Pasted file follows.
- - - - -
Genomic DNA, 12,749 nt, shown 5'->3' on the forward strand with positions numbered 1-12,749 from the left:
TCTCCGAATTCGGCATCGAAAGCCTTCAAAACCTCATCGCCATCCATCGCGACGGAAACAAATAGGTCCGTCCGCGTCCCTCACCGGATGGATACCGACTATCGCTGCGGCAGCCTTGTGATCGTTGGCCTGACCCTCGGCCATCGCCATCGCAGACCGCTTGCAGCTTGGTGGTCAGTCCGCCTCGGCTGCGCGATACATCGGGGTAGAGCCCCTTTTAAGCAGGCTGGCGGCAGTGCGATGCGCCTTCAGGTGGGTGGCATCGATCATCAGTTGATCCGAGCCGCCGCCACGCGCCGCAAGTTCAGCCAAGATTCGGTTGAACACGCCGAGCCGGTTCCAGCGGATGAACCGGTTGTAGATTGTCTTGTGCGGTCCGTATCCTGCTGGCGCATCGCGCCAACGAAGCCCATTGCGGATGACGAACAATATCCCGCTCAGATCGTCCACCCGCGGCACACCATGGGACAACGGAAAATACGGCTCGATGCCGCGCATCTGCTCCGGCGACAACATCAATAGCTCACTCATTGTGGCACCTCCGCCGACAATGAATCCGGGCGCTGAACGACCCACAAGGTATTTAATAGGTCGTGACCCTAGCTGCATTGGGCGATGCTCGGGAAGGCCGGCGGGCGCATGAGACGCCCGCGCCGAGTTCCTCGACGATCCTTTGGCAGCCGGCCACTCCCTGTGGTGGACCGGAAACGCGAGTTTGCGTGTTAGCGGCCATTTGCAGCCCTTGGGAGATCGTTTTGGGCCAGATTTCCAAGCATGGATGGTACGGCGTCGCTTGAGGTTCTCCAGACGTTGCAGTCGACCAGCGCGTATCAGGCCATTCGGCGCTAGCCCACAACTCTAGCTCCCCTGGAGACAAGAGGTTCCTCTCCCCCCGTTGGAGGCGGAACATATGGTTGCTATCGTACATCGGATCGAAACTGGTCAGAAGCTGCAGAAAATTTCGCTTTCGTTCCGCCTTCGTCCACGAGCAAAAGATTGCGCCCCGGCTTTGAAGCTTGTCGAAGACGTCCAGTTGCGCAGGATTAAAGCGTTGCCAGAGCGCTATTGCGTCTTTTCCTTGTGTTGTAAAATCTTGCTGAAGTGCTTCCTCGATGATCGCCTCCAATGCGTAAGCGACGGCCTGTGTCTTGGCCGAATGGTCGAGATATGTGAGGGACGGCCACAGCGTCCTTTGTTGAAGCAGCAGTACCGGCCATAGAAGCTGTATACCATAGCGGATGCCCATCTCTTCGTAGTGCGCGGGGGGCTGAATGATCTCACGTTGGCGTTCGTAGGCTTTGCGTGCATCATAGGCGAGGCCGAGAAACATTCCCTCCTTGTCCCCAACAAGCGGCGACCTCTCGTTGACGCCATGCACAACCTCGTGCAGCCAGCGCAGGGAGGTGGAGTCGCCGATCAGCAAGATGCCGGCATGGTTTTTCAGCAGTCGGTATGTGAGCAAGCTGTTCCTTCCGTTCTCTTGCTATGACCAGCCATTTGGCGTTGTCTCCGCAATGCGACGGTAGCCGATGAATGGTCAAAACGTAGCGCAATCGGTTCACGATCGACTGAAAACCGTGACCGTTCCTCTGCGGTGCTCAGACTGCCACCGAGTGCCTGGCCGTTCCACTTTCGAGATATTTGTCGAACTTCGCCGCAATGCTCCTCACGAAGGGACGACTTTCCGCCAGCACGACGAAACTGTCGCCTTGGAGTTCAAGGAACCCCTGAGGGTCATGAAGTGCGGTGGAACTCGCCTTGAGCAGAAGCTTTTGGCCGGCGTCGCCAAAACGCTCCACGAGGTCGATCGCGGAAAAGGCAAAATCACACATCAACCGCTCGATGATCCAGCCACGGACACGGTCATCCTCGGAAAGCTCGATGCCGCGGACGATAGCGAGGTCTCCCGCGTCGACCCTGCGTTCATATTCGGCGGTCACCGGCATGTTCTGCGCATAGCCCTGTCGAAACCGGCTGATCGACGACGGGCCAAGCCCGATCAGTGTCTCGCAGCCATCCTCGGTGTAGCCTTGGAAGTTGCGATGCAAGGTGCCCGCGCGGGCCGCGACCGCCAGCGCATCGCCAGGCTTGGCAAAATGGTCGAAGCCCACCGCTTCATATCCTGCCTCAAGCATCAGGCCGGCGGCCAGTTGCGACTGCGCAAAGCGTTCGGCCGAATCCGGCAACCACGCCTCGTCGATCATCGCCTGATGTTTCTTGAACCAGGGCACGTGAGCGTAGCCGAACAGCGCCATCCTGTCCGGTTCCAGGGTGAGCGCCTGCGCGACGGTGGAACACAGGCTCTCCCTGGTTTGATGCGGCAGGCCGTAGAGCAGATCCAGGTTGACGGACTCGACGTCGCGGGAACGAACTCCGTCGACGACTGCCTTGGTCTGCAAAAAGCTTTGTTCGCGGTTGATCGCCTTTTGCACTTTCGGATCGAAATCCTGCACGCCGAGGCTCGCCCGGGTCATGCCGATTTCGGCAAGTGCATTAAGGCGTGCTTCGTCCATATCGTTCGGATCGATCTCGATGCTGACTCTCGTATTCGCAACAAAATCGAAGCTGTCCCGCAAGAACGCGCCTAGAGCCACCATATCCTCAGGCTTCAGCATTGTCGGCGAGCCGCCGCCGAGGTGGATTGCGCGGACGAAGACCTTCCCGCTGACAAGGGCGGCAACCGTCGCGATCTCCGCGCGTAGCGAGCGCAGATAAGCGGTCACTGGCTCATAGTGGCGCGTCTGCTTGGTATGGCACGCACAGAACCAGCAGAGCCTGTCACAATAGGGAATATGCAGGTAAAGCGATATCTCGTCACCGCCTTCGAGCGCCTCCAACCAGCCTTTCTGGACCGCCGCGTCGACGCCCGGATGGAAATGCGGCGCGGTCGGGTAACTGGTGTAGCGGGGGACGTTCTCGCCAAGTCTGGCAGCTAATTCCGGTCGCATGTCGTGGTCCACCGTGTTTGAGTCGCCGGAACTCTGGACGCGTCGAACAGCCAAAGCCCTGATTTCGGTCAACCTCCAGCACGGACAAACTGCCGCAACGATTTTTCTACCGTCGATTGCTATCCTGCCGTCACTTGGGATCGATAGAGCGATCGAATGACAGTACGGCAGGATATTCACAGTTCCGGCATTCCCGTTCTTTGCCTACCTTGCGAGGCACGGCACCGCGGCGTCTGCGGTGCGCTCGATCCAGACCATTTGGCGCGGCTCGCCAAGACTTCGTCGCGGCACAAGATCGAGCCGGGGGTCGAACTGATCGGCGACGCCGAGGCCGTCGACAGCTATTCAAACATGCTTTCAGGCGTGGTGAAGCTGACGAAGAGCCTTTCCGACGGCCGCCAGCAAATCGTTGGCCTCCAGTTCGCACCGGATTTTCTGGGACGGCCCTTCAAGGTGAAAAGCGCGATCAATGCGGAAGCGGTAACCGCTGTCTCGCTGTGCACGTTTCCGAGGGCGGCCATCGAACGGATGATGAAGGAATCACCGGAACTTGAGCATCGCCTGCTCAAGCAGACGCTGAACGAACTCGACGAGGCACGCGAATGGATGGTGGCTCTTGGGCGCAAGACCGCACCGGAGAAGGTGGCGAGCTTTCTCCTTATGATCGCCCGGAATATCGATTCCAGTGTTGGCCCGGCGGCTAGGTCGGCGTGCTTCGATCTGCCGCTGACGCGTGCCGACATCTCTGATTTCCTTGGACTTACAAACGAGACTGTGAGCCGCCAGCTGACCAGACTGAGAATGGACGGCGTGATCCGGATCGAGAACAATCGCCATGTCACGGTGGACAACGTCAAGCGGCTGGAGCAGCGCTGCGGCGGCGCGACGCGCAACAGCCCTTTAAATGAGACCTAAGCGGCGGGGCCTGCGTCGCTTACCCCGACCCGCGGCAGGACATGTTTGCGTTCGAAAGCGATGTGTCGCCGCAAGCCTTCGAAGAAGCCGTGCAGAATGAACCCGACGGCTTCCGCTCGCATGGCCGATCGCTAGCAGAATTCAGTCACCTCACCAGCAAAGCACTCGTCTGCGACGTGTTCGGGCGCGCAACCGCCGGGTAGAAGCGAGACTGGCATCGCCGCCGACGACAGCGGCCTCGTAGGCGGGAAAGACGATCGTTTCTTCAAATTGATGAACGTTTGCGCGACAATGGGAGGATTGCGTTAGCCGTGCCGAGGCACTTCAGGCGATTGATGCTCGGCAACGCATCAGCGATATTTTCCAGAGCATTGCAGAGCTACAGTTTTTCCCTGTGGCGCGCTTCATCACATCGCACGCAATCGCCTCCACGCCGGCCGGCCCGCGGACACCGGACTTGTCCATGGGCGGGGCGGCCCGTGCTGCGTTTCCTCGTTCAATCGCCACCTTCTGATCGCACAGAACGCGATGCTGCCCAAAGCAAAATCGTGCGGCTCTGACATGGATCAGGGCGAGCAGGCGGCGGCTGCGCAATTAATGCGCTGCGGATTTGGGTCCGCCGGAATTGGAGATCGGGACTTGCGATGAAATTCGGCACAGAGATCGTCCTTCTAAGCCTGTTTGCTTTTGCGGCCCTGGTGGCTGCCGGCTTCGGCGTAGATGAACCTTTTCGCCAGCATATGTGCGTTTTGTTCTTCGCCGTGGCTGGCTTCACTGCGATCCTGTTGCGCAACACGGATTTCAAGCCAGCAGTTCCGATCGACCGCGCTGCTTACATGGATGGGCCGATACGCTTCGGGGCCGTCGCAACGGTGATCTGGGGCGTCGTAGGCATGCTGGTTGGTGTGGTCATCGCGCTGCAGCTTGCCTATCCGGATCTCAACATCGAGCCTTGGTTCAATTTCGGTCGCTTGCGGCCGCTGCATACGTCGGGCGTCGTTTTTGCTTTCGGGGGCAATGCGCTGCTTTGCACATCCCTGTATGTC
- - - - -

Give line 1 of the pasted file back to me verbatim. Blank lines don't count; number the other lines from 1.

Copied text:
Genomic DNA, 12,749 nt, shown 5'->3' on the forward strand with positions numbered 1-12,749 from the left: